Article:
Started by wilder, November 01, 2011, 01:54:56 AM
0 Members and 2 Guests are viewing this topic.
Quote from: wilder on July 30, 2021, 07:47:54 PMOctober 11, 2021Rainer Werner Fassbinder Collection Vol. 1 on blu-ray from Arrow (UK). His debut feature Love is Colder Than Death (1969) is a playful but cynical crime picture, inspired by the nouvelle vague. Katzelmacher (1969) depicts the dynamics of a group of young layabout friends, which are radically altered by the arrival of an immigrant worker in their community. Beware of a Holy Whore (1971) pulls the curtain on the backstage dramas of the cast and crew of a film shoot as they wait in a Spanish seaside hotel for the arrival of funds to continue their production. The Merchant of Four Seasons (1971) portrays the downfall of a beleaguered fruit seller in 1950s Munich as he struggles to keep his family, body and soul together.Originally written and produced as a stage play, The Bitter Tears of Petra von Kant (1972) focuses on the loves, losses and lamentations of the titular Petra, a successful fashion designer with two marriages behind her and an estranged daughter. The Ulli Lommel-directed Tenderness of the Wolves (1973) sees Fassbinder adopting the role of producer in a bleak tale based on the German serial killer Fritz Haarmann, memorably played by Fassbinder regular Kurt Raab, who also wrote the screenplay.
QuoteThis Ain't No Video Game Featurette'Making Of' FeaturetteOriginal electronic press kit with cast interviews and behind the scenes footageGalleries: Stills, storyboards and conceptsExtended workprint with deleted scenesUS Theatrical Trailer
View this post on Instagram
Quote from: wilder on July 27, 2017, 12:58:03 AMJust learned about this German DVD & Blu-ray label Bildstörung. The owners, Alexander Beneke and Carsten Baiersdörfer, have really interesting taste. The label specializes in foreign arthouse and exploitation films, and what could generally be described as 'wide angle oddities'. To give you an idea, some of the titles in their catalog already available in the US from other labels include:-Aleksei German's Hard to Be A God (2013)-Lodge Kerrigan's Clean, Shaven (1993)-Andrzej Zulawski's Possession (1981)-Stuart Cooper's Overlord (1975)-Walerian Borowczyk's La Bete (1975)-Jaromil Jireš' Valerie and Her Week of Wonders (1970)-František Vláčil's Marketa Lazarová (1967)Below are some of their titles that are unreleased or OOP in the US.Iván Zulueta's Arrebato aka Rapture (1979) - DVDA low budget horror filmmaker gets in touch with an eccentric who is trying to film his consciousness during drug abuse.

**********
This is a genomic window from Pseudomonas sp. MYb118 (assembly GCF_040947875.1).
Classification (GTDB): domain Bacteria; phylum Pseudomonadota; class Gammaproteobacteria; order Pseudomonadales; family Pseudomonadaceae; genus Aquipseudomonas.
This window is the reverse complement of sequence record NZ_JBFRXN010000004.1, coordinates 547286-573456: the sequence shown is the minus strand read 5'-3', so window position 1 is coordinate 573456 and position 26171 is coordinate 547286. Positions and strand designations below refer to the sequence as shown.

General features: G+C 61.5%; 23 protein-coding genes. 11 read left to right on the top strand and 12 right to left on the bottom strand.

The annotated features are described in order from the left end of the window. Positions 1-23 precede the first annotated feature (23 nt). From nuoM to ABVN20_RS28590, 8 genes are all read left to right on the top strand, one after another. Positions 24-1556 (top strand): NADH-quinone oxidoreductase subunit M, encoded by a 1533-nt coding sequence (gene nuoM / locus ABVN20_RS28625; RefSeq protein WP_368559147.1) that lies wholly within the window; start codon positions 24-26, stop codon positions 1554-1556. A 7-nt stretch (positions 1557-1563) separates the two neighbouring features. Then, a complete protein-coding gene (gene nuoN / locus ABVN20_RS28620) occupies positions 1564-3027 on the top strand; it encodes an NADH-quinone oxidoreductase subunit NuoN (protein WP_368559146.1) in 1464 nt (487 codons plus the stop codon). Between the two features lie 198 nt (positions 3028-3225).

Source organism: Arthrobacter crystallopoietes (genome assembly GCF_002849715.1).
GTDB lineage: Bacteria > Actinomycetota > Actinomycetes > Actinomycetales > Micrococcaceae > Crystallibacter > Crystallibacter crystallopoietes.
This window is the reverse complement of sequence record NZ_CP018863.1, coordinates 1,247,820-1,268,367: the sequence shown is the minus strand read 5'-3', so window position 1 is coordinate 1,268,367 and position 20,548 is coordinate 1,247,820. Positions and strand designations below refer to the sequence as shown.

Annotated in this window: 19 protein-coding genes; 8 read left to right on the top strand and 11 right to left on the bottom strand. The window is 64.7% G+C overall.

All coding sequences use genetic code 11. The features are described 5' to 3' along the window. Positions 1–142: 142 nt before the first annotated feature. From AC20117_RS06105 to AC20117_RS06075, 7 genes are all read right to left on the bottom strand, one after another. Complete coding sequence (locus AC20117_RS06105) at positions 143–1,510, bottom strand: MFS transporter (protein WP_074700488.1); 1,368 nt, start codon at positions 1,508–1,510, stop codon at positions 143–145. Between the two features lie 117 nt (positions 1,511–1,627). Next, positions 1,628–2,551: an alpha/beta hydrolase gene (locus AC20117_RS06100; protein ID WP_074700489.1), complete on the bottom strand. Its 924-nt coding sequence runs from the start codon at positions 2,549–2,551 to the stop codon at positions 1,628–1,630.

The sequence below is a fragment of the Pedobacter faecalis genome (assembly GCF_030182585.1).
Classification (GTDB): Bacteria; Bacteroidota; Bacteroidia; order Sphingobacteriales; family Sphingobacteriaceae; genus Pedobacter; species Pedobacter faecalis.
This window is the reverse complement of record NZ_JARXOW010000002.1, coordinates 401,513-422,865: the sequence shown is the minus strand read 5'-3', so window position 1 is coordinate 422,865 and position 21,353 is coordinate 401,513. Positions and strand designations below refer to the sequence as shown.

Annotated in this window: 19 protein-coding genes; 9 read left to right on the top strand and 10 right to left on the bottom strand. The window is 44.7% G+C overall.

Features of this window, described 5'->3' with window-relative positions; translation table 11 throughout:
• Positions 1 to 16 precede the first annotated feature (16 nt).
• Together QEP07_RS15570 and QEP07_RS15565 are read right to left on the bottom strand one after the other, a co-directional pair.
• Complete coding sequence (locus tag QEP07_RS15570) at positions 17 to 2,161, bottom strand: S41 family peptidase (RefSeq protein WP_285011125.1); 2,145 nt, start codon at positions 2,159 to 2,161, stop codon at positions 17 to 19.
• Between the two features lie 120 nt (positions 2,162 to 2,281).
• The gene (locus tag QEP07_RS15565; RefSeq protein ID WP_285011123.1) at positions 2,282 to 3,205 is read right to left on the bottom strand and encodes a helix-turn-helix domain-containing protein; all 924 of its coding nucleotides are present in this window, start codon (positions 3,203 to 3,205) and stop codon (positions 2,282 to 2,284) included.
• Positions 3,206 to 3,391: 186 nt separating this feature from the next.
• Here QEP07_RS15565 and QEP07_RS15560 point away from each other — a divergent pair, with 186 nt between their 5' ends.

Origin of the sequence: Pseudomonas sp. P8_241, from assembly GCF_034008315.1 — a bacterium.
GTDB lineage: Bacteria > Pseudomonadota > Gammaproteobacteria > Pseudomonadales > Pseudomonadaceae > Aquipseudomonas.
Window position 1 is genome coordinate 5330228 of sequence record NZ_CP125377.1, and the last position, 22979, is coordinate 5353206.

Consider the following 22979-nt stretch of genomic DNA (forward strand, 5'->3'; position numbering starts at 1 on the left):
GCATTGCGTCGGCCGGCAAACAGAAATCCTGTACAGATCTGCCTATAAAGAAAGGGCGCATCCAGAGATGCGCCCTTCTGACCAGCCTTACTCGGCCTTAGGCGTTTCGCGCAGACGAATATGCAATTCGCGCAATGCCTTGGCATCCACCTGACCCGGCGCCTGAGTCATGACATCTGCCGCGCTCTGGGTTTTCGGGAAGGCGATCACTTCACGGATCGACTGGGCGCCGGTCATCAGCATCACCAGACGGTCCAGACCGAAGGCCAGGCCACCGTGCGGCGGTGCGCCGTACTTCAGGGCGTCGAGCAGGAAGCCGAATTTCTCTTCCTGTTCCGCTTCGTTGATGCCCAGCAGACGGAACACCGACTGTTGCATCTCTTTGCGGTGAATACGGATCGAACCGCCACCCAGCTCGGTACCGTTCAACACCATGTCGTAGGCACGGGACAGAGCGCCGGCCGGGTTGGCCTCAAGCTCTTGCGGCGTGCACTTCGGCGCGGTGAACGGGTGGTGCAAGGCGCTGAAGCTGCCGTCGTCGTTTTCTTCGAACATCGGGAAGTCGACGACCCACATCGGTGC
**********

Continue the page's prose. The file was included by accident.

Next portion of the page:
QuoteDead Reckoning (1947)War heroes Rip Murdock (Humphrey Bogart) and Johnny Drake (William Prince) are sent to Washington, D.C., by train, but are not told why. During the trip, they learn they're about to receive top honors for their service. Johnny, seemingly terrified by the publicity that awaits him, jumps off the train and later turns up dead. Suspecting foul play, Rip begins digging into his pal's past. He encounters cover-ups, threats to his own life and deadly femme fatale Coral Chandler (Lizabeth Scott). Directed by John Cromwell.Knock On Any Door (1949)Having pulled himself out of the poverty and squalor of a big city slum, idealist lawyer Andrew Morton (Humphrey Bogart) agrees to defend a young juvenile delinquent from his old neighborhood. Nick Romano (John Derek), the son of an innocent man Morton had unsuccessfully defended as a young lawyer years earlier, stands accused of murdering a policeman. In opposition to a law-and-order prosecutor (George Macready), Morton argues that Nick's deprived upbringing led to his life of crime. Directed by Nicholas Ray.Tokyo Joe (1949)In the wake of Japan's surrender, American expatriate Joseph Barrett (Humphrey Bogart) hopes to revive the Tokyo club he ran before he left to fight in World War II. Soon Barrett discovers that Trina (Florence Marly) -- the wife he assumed was dead -- has married another man and has a young daughter. As an overwhelmed Barrett struggles to obtain approval for residency in Japan, he becomes the blackmail target of Baron Kimura (Sessue Hayakawa), a crime boss with a dirty job for him to do. Directed by Stuart Heisler.Sirocco (1951)American Harry Smith (Humphrey Bogart) is selling guns to Emir Hassan (Onslow Stevens), whose Syrian rebels are battling occupying French troops. Hoping to stem the fighting, French Col. Feroud (Lee J. Cobb) asks Harry to introduce him to Hassan. Meanwhile, Feroud's girlfriend, Violette (Märta Torén), is increasingly drawn to Harry. While she wants Harry to ferry her out of the dangerous country, he boldly tries to make a profit from his dealings with both Hassan and Feroud. Directed by Curtis Bernhardt.The Family Secret (1951)After David Clark (John Derek) kills his drunk, violent friend Art, he explains to his lawyer father, Howard (Lee J. Cobb), that he acted in self-defense. Howard lets David decide whether or not to confess. Disappointed when David refuses to admit to his crime, Howard is further disturbed when district attorney George Redman (Santos Ortega) prepares to prosecute Joe Elsner (Whit Bissell), a bookie Art was in debt to. When his son still refuses to turn himself in, Howard agrees to defend Joe.The Harder They Fall (1956) (new 4K restoration)Broke and without work, newspaper reporter Eddie Willis (Humphrey Bogart) agrees to work for the corrupt boxing promoter Nick Benko (Rod Steiger) to help hype his new boxer, Toro Moreno (Mike Lane). While Toro is beastly in appearance, he has no actual boxing talent, and all his fights are fixed. When Toro gets a shot at the title against the brutal Buddy Brannen (Max Baer), Willis is faced with the tough decision of whether or not to tell Toro that his entire career is a sham. Directed by Mark Robson.